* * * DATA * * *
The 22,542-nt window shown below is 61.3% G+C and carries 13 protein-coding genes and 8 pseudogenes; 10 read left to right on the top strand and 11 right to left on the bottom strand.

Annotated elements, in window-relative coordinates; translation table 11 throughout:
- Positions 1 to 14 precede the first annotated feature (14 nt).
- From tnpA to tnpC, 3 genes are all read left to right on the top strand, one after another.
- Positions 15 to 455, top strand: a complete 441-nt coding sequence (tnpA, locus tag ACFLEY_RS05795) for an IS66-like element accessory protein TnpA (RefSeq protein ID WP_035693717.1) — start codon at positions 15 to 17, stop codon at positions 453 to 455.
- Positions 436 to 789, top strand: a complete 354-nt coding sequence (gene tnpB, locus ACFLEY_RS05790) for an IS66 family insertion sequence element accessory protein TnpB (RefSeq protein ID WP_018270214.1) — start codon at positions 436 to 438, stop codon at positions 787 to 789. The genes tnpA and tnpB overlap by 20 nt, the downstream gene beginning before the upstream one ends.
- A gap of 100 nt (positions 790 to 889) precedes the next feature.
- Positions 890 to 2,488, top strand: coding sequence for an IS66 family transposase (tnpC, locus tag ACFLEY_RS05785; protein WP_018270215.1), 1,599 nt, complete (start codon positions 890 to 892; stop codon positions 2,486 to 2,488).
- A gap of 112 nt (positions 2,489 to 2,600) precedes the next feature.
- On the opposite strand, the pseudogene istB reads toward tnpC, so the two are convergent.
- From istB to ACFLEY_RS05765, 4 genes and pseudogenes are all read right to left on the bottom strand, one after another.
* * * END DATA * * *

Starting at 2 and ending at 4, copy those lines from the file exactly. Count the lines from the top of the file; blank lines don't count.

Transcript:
Annotated elements, in window-relative coordinates; translation table 11 throughout:
- Positions 1 to 14 precede the first annotated feature (14 nt).
- From tnpA to tnpC, 3 genes are all read left to right on the top strand, one after another.